Although studies suggest there is no direct correlation, there are still steps parents can take to protect young gamers

‘PlayerUnknown’s Battlegrounds’ does not require a large amount of memory space on the phone or a high internet bandwidth, bringing it within the reach of youngsters in low-income countries. Photo: Mohd Rasfan / ESports

Rabeea Saleem

Mar 24, 2022

Video games have long been the poster child of everything that is corrupting young people, and have been blamed for inciting or instigating violence and antisocial behaviour. Last month, Punjab police in Pakistan approached the federal government with a bid to ban the popular online game PlayersUnknown’s Battlegrounds (PUBG).

The move came after a teenage boy in Lahore murdered four of his family members, including his mother, “under the influence of the game”. Police said the teenager committed the violent act after he became “depressed” about repeatedly losing in the competitive game and being scolded by his mother for “excessive indulgence”.

This is the fourth such crime related to the online game in Lahore. Three young players committed suicide in the past two years, and in its report, police declared that PUBG was the reason for the deaths.

PUBG has also come under fire in other South Asian countries including India and Bangladesh. In June 2021, Bangladesh issued an order to ban “destructive and harmful” games such as PUBG and Free Fire, as they were cited to cause addiction among children. Similarly, India also temporarily banned PUBG over data-security issues owing to it being a China-based game, but the presiding judge also cited harmful exposure to children and their families as one of the reasons for the ban.

Video games are neutral; it is not the game, but rather the individual human mind interacting with the game that results in negative or positive behaviour

Asha Dullabh, clinical psychologist, ACPN Abu Dhabi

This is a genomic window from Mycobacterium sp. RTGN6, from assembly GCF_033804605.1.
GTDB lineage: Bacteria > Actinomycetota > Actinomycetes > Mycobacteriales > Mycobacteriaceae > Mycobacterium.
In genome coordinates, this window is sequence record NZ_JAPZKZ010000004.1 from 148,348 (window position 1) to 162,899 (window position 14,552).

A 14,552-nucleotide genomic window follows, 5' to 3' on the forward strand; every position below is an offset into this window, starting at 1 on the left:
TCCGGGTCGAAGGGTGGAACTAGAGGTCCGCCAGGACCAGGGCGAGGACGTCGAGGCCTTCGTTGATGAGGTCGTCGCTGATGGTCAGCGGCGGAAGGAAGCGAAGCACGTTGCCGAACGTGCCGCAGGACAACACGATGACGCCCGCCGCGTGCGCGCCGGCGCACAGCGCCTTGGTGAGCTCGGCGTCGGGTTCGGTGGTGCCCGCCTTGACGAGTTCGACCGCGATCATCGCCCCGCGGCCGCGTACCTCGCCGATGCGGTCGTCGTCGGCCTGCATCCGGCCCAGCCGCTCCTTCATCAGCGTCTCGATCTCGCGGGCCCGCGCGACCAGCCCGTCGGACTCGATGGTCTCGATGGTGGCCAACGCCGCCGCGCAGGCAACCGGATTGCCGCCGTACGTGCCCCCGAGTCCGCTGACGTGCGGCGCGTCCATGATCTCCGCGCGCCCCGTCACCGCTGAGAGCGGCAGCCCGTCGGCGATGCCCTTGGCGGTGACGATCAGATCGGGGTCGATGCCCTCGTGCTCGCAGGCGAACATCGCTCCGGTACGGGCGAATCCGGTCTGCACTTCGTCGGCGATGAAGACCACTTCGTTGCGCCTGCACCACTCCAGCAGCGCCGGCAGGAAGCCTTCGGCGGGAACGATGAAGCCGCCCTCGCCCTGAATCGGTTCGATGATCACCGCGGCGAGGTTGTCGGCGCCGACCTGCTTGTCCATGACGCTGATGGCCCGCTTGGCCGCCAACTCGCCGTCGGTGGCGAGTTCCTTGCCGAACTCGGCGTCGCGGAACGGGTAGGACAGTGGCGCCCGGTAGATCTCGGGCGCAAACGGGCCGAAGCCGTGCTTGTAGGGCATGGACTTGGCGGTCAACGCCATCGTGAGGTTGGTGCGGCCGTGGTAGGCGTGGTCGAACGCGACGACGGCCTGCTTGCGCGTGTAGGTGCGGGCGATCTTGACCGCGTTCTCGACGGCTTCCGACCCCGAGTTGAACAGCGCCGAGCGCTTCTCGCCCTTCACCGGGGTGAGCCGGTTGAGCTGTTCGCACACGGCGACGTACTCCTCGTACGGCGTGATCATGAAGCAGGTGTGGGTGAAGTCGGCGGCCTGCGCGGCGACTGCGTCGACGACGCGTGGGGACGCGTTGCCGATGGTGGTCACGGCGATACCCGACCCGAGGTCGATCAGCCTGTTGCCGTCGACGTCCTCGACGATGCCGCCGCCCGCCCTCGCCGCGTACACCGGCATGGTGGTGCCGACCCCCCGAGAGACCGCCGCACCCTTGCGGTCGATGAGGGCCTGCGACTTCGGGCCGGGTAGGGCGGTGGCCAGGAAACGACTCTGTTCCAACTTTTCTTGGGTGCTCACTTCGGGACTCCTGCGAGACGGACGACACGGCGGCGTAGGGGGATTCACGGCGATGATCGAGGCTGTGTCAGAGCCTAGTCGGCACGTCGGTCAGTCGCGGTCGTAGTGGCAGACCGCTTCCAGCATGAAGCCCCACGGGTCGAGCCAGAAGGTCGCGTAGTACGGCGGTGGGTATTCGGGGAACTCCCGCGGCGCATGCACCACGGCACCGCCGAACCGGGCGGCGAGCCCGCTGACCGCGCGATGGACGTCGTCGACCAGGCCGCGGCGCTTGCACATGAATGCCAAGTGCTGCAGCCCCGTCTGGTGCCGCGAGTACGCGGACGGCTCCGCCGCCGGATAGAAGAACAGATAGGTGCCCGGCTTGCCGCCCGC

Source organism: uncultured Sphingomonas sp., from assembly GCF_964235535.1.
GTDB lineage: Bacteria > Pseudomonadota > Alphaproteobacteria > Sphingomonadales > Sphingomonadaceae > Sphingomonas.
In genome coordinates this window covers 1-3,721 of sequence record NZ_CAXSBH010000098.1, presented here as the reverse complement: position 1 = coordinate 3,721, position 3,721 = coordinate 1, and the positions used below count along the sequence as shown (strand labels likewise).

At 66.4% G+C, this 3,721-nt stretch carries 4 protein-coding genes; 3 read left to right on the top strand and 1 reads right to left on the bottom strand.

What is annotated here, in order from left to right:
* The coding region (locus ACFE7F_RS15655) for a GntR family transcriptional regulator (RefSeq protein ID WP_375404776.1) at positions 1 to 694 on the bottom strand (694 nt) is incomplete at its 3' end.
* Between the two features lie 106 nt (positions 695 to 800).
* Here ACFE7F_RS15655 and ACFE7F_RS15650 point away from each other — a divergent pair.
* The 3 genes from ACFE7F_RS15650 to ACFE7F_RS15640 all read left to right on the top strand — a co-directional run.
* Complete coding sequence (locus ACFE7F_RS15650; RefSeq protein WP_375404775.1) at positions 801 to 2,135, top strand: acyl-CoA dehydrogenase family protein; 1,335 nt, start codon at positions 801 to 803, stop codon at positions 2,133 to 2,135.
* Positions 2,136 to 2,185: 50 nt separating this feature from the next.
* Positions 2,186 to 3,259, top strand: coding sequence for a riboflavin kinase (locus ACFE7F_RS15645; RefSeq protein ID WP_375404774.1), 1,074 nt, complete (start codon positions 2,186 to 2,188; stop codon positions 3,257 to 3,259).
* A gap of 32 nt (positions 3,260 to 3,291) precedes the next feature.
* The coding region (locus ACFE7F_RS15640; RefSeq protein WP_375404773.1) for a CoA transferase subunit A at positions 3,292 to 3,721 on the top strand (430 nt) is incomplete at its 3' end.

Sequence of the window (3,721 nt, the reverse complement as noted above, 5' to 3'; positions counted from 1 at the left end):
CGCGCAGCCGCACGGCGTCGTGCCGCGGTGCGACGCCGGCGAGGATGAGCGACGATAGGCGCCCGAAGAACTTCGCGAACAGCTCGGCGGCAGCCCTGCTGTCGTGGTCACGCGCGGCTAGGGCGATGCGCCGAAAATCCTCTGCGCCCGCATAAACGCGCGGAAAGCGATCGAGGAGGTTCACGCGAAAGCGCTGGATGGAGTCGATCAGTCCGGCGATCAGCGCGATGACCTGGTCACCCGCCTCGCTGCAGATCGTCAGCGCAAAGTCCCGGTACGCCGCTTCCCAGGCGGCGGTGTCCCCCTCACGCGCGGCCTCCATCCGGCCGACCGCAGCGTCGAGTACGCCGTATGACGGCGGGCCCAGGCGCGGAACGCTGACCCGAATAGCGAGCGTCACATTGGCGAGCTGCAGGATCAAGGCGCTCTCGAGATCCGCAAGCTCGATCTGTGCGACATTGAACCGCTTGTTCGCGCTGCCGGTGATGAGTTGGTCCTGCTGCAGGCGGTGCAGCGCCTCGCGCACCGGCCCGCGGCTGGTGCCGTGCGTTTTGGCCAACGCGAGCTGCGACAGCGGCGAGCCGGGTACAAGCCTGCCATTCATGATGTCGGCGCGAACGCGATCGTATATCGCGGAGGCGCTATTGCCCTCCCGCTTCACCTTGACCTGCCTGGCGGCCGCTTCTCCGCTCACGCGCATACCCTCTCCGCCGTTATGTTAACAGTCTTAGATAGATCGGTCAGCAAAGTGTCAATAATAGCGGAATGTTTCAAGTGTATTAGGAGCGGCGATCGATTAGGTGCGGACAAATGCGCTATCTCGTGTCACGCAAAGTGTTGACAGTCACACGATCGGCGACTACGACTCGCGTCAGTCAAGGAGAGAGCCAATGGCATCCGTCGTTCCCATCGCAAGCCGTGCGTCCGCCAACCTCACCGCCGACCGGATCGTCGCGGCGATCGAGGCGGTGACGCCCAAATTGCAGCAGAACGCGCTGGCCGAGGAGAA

PUBG Mobile is notoriously popular in South Asia. The game doesn’t require a large memory space on the phone or a high internet bandwidth, bringing it within reach of youngsters in low-income countries. This is in contrast to multiplayer shooting games such as Call of Duty, which are mostly played on more expensive PlayStation and Xbox consoles.

A ban can be counterproductive

Arguably, one other reason for the enduring popularity of these games in developing countries is the lack of accessible recreational activities for youths, which compels them to overindulge in games that can be cheaply and even illegally downloaded. Banning such games without providing alternative avenues, then, is a band-aid solution and could lead to more maladjustment and mental health issues in already at-risk youths in developing countries.

Banning a game will only result in youngsters seeking it out with renewed fervour, say experts. Bloomberg

“I do not feel that a ban would have a long-term effect, rather it will result in more reactivity from society and consequently create more chaos,” says Asha Dullabh, a clinical psychologist at ACPN in Abu Dhabi, and founder and former director of Therapy SMART, a multidisciplinary family clinic, in Cape Town.

“Video games are neutral; it is not the game, but rather the individual human mind interacting with the game that results in negative or positive behaviour,” she says. “When one can’t get something freely in life, one would get more intrigued to acquire it, breeding more clandestine behaviour, and more secrecy and silence, which is a breeding ground for reactive behavioural responses, resulting in a counterproductive process.”

Excessive gaming is a maladaptive coping mechanism and banning PUBG ignores socioeconomic factors such as loss of jobs and economic hardships during the pandemic, which makes adolescents turn to video games as a means of escaping tense situations.

No proven link between video games and violence